Ever since I can remember I’ve had blood sugar issues, namely hypoglycemia, when I was overdue for a meal, even by a little bit.  My Dad has the same problem and my mother adopted the phrase, “feed ’em or fight ’em” when dealing with the two of us.  It’s like all of a sudden our evil twins would possess us and turn us into belligerent psychos.  Despite the fact that it was a regular occurrence, we never recognized the signs, and after we had eaten, there were apologies to give for our insane behavior.  It’s like having a multiple personality at times.

The foods I was drawn to when I was in this state were very carby and very refined.  In fact, as a child/teen, I routinely chose meals that were mostly starch with very little protein.  I ate frozen waffles with fake maple syrup most mornings, that or canned biscuits with white gravy.  When I was around 17, I became a vegetarian, but what it really should have been called was a Carbotarian.  French fries and pasta were on the menu every day and in large quantities.  This was the first time I started putting on weight, although I would have still been considered a healthy weight.  When I started college, I became very preoccupied with losing the extra weight, but I got fairly obsessive about it and got WAY too thin, probably about 95 lbs (not shocking for 5 ft, 0 inches, but still noticeably skinny, especially for me).  I got a lot of attention and praise from my family and friends for losing my “baby fat” and blossoming into a young woman (with no boobs or butt).  I lost the weight by eating lots of fat free, but high glycemic carbohydrates.  For the next 10 years, I yo-yo’ed in my weight, always trying to stay slim, and usually doing a pretty good job of it, but usually only by calorie restriction and eating “diet” foods.

When I was in 7th grade, already far into puberty, I contracted the chicken pox and got very ill.  I missed a full 6 weeks of school and lost every bit of extra fat that was on my body.  My breast buds went away and my puberty was halted for about a year while I was able to gain back my weight.  I did not get my period until the following year, long after most of my friends had gotten theirs.  It never became regular, but I was still having one every 6 weeks to 2 months.  That is until the unhealthy vegetarian eating started and I started gaining weight.  I noticed that I was getting my period less often, but I was not about to mention it to my Mom because I knew she would have made me see a doctor about it.  It was after I lost too much weight in college that my period stopped pretty much all together.  Despite not having a cycle, when I was 20, I went to the health center at college and got on birth control pills.  I failed to mention that anything was wrong with my cycle because I was worried that they would not give the BCPs to me and would want to do testing.  I continued on the pills until about 6 months before I got married at around 25 years old.  I was having migraines and intermittent depression and I just felt like it was the pills.  I stopped taking them and the symptoms went away.  I grew concerned when my period did not come back, even after most of a year.  I was concerned about my future fertility by that point and so I went to a Reproductive Endocrinologist to get checked out.  She had a hard time diagnosing me because I fit some of the criteria for both Hypothalamic Amenorrhea (what anorexics and athletes get when they do not get their period anymore) and PCOS.  I had a high LH: FSH ratio, multiple cysts on my ovaries, and acne, but I also had a very thin lining despite not having menstruated for many months and low estrogen.  I did have a light withdraw bleed with Provera, so she decided on PCOS as the diagnosis.  I think very little was known back then about PCOS, and especially Thin PCOS.  As the years have passed, there in no question in my mind that I have PCOS.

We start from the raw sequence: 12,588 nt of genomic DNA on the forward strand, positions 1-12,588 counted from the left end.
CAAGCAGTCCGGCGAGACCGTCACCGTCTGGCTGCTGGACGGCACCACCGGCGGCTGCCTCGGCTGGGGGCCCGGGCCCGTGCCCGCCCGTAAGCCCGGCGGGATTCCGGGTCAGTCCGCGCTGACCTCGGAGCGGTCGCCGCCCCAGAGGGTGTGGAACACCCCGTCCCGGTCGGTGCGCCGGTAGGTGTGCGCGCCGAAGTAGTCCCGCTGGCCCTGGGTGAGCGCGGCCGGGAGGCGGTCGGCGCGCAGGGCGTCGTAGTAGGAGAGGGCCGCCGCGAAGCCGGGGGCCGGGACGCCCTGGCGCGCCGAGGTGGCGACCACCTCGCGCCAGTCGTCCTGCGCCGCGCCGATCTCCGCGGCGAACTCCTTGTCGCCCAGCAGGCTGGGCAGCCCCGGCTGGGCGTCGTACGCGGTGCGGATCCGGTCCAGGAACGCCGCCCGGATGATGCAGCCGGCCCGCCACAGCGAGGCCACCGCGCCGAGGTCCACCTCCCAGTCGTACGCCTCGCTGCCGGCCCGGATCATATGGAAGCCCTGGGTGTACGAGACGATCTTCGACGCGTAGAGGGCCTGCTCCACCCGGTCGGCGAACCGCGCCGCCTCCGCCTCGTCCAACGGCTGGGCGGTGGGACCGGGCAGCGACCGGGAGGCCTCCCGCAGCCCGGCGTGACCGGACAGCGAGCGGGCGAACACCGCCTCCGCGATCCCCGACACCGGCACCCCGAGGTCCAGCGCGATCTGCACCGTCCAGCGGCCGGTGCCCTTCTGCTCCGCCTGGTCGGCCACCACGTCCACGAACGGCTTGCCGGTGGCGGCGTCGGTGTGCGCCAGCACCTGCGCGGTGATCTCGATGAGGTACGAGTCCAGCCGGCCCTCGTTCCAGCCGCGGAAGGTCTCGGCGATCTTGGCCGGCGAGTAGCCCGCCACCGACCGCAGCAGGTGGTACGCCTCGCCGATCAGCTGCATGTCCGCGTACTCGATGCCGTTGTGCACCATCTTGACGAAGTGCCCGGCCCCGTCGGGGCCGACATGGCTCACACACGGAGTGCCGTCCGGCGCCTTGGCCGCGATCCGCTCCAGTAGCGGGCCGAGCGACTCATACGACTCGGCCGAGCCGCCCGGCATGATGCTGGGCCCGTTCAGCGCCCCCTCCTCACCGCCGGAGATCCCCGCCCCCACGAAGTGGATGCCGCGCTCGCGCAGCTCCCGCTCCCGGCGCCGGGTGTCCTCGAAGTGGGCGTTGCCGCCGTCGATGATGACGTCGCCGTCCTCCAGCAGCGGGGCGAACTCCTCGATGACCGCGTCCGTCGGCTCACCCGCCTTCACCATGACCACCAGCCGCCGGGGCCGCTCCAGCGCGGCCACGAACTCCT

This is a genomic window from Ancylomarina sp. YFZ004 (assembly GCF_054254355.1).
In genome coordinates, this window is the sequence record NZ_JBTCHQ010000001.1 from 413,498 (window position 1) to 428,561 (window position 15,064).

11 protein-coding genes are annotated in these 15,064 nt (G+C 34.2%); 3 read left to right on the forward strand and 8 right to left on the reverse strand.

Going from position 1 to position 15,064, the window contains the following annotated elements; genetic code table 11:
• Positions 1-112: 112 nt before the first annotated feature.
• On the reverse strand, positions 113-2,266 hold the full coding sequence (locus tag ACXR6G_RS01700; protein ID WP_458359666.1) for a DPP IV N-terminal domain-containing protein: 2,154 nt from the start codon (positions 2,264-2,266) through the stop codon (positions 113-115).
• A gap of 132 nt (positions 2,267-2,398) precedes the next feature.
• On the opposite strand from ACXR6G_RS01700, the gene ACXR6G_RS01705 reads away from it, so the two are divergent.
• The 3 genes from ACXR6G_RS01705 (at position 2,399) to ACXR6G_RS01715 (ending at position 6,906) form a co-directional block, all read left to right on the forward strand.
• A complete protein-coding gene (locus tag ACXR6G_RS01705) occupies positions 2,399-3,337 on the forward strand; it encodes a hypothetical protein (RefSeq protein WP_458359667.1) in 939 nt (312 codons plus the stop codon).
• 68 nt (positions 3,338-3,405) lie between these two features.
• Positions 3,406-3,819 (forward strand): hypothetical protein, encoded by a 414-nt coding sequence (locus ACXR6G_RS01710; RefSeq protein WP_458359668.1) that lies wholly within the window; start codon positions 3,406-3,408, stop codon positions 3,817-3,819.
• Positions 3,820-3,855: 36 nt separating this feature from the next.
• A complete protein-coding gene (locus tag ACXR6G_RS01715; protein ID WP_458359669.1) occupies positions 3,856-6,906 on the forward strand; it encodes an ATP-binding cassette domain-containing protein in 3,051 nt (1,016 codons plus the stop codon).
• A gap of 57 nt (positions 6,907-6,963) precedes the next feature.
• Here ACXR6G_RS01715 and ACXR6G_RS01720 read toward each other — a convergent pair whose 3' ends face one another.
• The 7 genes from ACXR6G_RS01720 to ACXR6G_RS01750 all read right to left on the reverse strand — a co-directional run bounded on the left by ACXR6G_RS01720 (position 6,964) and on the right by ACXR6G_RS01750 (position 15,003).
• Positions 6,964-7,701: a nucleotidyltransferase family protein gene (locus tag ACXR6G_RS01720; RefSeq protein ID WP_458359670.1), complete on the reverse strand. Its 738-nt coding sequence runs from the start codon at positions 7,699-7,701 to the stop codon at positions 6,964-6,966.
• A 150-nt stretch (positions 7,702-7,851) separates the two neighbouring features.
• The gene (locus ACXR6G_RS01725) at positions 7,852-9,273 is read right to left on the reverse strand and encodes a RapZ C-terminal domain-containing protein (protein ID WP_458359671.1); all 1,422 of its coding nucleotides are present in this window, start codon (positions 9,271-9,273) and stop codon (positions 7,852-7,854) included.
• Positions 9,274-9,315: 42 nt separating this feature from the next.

In conclusion, I began with blood sugar issues and then had one assault after another on my HPO axis – starvation from illness, eating a diet comprised almost completely of carbohydrates, disordered/restrictive eating, and years of birth control pills.  I also have Celiac Disease, which supposedly has some correlations to PCOS.  It’s no wonder that I am having a hard time getting my cycles back despite working very hard for it.  It’s a complicated medical picture for conventional and holistic practitioners alike.   It definitely confounds me.